A Geometric Gesture

January 15th, 2008

Three illustrations from Andre Vandenbroeck’s Philosophical Geometry.

Philosophical Geometry contrasts with axiomatic geometry: the latter “discipline is founded on a group of propositions considered self-evident or necessary, from which a chain of further propositions can be deduced” (p3), whereas Philosophical Geometry is a “property of mind in general and not a specialty of the analytic mind… For example, in ‘Meno’, Plato shows geometry as a birthright of mind in general: Meno’s slave, unhampered by his lack of background, comprehends a geometric necessity with which Socrates confronts him” (p4).

Philosophical Geometry consists of theoria and practica. “Theoria is the adequate expression of geometric experience. As such, it is dependent upon the perception of the geometer; it is a subjectPractica is a necessary structure of two-dimensional events and is independent of the geometer’s perception. It is the object of the discipline… The aim of Philosophical Geometry is the individual elaboration of theoria… Theoria depends upon practica through the perception of the geometer, and it is due to the variance in perception that differences in practica occur” (p12).

Therefore, geometry is the product of geometric gesture.

“On a homogeneous two-dimensional field best termed a plane, the stylus is posited in a gesture of inscription. The contact of stylus with plane breaks the homogeneity of the undifferentiated surface into a heterogeneity of the point of contact and the remainder of the plane… Whatever the final complexity of inscription, the [practica] must pass through this initial stage: the contact of stylus with plane” (p17).


Practica can progress beyond the point only by motion of the stylus. Motion of the stylus produces an inscription best termed a line” (p17-8).


“To qualify the line as a two-dimensional element is a contradiction in terms. A line cannot be a surface. And yet, contrary to the point, it cannot be considered an ideal indivisible marking. Although, as line, it cannot be a surface, it clings to the plane by a dimension of length and thus forces upon contemplation a second dimension of width which is the thickness of the inscripting stylus” (p18).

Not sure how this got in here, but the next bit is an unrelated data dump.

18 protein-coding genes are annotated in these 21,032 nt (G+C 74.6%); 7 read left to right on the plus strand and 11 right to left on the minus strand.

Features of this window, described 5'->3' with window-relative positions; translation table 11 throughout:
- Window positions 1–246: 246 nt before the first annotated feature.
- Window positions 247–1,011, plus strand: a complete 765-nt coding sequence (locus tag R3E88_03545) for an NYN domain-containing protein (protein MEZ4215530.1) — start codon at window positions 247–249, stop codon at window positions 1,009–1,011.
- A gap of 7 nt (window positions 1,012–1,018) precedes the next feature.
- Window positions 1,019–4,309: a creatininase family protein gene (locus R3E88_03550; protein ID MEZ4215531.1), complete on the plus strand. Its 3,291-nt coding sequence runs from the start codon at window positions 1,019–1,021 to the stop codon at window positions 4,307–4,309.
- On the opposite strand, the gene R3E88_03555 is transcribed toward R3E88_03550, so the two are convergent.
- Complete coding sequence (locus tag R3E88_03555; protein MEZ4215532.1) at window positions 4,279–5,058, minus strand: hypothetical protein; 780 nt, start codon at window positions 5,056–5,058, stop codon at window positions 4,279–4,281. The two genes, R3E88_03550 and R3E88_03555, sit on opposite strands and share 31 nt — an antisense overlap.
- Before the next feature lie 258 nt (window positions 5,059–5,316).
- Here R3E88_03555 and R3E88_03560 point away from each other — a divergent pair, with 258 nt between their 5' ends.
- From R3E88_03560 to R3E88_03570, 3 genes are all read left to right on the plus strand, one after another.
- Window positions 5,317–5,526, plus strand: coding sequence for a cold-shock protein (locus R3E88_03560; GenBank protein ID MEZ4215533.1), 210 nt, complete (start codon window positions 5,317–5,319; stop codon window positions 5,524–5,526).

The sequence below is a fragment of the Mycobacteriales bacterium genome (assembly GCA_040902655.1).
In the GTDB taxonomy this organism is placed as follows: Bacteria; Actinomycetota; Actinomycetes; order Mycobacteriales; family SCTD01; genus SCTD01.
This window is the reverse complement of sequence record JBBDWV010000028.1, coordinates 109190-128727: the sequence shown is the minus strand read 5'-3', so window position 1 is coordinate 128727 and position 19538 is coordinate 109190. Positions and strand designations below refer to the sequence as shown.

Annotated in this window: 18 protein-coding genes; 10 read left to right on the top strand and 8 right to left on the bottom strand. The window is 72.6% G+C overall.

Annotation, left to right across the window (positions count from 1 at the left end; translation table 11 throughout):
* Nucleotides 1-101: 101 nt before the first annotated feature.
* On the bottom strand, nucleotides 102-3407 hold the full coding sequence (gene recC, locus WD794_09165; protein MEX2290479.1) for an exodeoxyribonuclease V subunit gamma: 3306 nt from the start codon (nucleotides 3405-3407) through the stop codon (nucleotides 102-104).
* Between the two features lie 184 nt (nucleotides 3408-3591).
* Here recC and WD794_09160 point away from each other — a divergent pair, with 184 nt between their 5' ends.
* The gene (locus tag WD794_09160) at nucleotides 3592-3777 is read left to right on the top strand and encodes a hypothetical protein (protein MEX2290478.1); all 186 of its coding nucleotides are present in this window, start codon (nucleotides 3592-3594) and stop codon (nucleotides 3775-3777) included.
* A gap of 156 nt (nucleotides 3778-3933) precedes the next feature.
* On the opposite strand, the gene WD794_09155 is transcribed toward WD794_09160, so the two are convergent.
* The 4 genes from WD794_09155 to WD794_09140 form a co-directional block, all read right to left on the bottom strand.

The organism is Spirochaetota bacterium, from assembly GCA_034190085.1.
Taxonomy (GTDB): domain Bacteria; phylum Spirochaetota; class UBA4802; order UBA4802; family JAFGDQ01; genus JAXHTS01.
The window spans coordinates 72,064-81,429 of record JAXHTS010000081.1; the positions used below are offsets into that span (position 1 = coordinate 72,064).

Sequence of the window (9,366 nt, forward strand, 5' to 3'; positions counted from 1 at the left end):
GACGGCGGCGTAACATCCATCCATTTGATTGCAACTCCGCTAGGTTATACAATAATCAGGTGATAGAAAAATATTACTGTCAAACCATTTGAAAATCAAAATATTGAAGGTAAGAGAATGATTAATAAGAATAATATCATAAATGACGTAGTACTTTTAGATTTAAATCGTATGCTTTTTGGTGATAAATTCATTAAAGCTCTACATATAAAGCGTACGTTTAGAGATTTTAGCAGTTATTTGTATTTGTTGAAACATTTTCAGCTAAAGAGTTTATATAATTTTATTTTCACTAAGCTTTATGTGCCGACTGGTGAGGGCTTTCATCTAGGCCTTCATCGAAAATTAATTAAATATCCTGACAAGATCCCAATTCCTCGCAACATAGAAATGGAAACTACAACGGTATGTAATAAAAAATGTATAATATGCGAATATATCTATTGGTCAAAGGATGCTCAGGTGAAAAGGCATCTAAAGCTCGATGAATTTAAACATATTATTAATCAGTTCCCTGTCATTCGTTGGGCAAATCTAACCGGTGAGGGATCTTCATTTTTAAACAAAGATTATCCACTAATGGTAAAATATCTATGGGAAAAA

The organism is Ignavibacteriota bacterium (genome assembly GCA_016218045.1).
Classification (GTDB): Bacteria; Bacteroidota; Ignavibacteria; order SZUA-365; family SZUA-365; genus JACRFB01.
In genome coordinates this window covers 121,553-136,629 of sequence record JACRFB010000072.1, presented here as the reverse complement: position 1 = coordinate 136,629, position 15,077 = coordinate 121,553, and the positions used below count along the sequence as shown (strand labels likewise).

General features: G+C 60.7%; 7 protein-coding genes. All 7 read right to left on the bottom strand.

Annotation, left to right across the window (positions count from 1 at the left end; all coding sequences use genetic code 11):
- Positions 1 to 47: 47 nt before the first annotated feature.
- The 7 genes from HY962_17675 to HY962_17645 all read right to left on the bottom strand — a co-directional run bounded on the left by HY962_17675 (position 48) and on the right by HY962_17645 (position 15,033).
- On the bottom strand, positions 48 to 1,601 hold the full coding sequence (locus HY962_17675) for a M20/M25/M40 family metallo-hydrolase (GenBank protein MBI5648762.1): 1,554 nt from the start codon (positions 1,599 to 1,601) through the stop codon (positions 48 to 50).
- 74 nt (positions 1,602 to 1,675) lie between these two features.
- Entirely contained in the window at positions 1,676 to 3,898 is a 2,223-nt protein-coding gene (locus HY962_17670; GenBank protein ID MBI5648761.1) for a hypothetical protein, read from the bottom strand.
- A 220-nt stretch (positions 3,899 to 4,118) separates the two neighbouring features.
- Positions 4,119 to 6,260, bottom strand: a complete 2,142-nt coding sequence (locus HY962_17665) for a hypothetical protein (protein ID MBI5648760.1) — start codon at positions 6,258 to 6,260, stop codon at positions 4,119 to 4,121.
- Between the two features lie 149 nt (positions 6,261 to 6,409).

“To examine the line, motion of stylus has to be arrested… If the motion of stylus is not arrested, a continuous line results. This uniform, indefinitely prolonged motion of stylus finds its perfect representation only in the circle” (p18-9).


8 Responses to “A Geometric Gesture”

  1. Anthony Mistero Says:

    This is the first time I post a comment here (I do it very seldom anywhere,to be sure), but by no means my first visit (I sometimes follow the track of my verbose friend PolyMathicus. Our interests partially overlap).

    From your previous post, “Squaring the Circle”, I got something of great value. While I was doing the construction, I realized that the very act of going through the steps with the mind and the hand was conducive to the proper meditative state for absorbing the necessary hermetic experience (in that case, squaring the circle).

    Although I always knew that hermetic diagrams are alive, I also understood well that they must be drawn
    to be properly absorbed, for the reason specified above.

    As clearly stated by AVB, practical philosophical geoemetry is, first and foremost, a practice. An exploration, an experiment, in which the subject is actively involved.

    May the Ones-Who-Know-And-Are help us unravel the misteries of Sacred Geometry


    Anthony Mistero

  2. Polymathicus Says: